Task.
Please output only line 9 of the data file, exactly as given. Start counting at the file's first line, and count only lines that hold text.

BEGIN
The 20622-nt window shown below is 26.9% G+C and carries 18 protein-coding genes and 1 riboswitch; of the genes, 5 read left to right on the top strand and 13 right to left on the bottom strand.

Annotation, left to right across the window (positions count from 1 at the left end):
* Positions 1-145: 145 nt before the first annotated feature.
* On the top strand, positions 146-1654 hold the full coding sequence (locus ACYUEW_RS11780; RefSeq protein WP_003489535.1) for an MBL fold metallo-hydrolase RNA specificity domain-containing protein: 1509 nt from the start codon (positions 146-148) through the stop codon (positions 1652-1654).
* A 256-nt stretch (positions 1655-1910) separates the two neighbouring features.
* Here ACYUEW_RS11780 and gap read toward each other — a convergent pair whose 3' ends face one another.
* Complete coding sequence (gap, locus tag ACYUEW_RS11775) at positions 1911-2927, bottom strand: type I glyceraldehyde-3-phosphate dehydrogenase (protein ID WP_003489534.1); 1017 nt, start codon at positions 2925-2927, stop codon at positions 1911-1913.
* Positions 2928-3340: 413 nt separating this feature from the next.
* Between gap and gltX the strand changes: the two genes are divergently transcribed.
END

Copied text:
* Between gap and gltX the strand changes: the two genes are divergently transcribed.